Founded in 2006, PAD was initially led by Sondhi to oppose Thaksin prior to the 2006 military coup. The airport seizures occurred during a second episode that began when Thaksin backed the PPP, which won power after the 2007 election.

STORY: The Nation

- The Thaiger & The Nation

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Thailand’s Rabies death toll up to 14 this year

The Thaiger & The Nation



The death of a 19 year old in Buri Ram, to the east of Bangkok on the Cambodian border,  and a 55 year old in Rayong, east of Pattaya, has raised the death toll in Thailand as a result of Rabies this year to 14. Both deaths occurred over the past two weeks.

Dr Suwannachai Watanayingcharoen, director general of the Disease Control Department, says a 19 year old man in Buri Ram, who’d been bitten back in April on the shoulder and chest by a dog, was not vaccinated against rabies.

The same situation with a 55-year-old woman in Rayong, bitten by a stray dog in January, who opted for “magical” treatment from a practitioner of traditional folk medicine rather than go to hospital.

Suwannachai says the two people had died of rabies this year in Buri Ram, two in Rayong and one each in Surin, Songkhla, Trang, Nakhon Ratchasima, Prachuap Khiri Khan, Phatthalung, Nong Khai, Yasothon, Kalasin and Mukdahan.

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Same-sex civil union bill ready for Cabinet in two months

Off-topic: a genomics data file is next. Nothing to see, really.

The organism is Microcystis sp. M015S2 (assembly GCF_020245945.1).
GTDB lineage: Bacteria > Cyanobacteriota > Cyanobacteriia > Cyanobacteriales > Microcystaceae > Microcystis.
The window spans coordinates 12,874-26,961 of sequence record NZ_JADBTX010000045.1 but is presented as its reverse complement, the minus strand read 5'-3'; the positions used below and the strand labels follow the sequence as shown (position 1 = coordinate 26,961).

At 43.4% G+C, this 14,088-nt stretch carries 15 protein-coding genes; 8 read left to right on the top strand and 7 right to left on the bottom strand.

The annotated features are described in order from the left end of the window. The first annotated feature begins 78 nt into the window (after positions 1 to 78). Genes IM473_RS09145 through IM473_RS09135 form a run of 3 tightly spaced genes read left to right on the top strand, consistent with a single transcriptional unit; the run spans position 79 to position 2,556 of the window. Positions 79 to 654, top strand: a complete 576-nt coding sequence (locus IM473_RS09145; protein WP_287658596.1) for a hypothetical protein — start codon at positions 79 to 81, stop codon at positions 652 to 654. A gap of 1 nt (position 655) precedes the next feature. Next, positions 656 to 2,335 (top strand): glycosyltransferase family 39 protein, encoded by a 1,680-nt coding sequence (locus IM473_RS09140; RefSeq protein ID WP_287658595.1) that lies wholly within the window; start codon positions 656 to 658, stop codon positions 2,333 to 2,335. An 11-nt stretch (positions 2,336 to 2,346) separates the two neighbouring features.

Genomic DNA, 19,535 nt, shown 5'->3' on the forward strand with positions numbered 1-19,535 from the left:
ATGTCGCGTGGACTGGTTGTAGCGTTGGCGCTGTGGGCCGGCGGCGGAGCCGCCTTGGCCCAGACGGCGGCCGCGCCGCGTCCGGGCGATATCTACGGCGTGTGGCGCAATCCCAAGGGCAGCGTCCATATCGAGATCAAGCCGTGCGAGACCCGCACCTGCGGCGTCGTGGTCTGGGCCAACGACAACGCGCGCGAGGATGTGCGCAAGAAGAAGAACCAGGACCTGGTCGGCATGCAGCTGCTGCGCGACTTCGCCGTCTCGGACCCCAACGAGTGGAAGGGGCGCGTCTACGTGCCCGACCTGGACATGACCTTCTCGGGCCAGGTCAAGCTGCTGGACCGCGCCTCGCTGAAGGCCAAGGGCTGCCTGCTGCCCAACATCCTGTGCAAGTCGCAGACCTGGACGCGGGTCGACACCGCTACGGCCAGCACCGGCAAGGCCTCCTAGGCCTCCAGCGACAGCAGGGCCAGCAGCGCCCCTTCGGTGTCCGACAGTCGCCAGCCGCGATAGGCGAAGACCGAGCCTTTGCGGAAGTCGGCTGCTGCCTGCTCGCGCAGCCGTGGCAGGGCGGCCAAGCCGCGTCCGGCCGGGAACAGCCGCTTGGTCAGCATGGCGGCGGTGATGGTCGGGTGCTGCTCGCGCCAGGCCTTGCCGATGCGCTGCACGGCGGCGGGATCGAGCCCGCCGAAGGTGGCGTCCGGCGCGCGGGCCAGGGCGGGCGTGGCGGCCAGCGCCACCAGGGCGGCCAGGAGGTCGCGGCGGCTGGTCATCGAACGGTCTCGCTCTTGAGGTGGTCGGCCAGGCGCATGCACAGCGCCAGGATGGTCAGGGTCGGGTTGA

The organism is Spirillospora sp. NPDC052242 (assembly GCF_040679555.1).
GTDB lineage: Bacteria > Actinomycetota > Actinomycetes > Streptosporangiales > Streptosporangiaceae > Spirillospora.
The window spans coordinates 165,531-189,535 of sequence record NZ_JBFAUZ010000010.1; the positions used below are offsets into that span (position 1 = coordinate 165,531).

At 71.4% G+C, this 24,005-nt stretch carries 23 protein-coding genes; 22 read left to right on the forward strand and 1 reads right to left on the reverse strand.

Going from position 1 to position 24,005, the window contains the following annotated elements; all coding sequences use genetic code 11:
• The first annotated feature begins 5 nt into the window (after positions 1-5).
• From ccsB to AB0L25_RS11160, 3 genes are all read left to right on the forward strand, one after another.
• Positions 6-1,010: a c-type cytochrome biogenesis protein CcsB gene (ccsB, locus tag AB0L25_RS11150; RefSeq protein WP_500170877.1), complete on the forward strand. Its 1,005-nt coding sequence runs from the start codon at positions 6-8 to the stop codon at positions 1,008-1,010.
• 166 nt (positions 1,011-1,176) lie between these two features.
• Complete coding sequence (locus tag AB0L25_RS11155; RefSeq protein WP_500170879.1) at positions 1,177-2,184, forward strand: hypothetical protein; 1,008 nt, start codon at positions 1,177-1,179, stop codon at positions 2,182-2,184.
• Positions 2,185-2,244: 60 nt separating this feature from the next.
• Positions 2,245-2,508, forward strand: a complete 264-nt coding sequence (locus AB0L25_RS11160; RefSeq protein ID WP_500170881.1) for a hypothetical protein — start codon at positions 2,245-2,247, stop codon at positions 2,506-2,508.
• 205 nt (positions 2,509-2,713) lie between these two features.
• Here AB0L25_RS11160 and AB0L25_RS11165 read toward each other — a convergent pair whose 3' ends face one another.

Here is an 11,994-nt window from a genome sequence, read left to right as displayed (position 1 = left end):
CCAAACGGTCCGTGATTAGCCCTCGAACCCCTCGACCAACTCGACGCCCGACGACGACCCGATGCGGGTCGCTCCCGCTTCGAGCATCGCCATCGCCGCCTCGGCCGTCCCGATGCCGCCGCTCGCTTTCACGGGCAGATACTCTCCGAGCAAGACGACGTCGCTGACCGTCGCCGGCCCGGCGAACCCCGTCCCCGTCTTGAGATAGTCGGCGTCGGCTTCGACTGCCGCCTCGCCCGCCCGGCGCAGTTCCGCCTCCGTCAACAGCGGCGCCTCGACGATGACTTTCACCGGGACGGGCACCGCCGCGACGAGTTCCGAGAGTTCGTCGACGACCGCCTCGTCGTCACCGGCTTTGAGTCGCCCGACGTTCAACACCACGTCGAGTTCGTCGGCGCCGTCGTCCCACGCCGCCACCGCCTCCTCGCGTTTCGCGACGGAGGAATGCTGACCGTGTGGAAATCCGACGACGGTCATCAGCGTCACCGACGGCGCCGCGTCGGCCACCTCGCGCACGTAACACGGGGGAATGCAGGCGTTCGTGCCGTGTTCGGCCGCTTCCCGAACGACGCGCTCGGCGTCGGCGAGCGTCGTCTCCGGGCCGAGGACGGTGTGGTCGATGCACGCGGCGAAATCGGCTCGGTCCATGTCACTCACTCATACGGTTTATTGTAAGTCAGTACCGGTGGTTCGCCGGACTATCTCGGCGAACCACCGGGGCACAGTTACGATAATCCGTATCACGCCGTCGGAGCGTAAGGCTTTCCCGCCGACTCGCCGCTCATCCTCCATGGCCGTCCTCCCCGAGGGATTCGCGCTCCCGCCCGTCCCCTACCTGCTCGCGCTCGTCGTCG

The Thaiger & The Nation



A same-sex civil partnership law should be drafted and discussed before next year’s elections.

Pitikarn Sitthidech, the Rights and Liberties Protection Department chief, saystThe law, allowing same-sex couples to formally register as life partners, should be drafted by September.

It would then be submitted to Deputy PM and Justice Minister ACM Prajin Juntong, who would decide whether it should go to the Cabinet, she said.

Pitikarn says the sub-panel drafting the legislation that’s been hailed by some as a progressive step towards the legalisation of gay marriage would meet on July 25 to review its 63 articles. Panel members were likely to make adjustments, she said, some based on the experiences of other countries that have adopted similar legislation, such as Mexico, South Africa, Canada, Australia and Britain.

Pitikarn Sitthidech – Rights and Liberties Protection Department chief 

The bill will then be forwarded to the Rights Department’s law development committee for further tweaking in September, and then to Prajin, Pitikarn said. She pointed out that the process in some countries had taken up to 10 years, but Prajin wanted to fast-track Thailand’s version because of the many LGBT (lesbian, gay, transgendered and bisexual) citizens who deserve the same rights as everyone else.

Pitikarn said Prajin had insisted that the authors of the legislation understand the situation in society well and the sensitivities involved. He wanted guidelines set out to support the status of same-sex life partners registered in other countries who were now living in Thailand to ensure they enjoyed the rights to which they were entitled.

Prajin wanted it made clear which agency would handle registrations once the law comes into effect. And he expects the law to lay the foundation for the legalisation of gay marriage.

“Since the ministry began moving forward on this law, we have received good feedback from the LGBT community and a 60,000-name petition expressing support for the action, as well as much useful information,” Pitikarn said.

“I believe many more people are passively supporting this law – the many who haven’t yet expressed their LGBT status.”

SOURCE: The Nation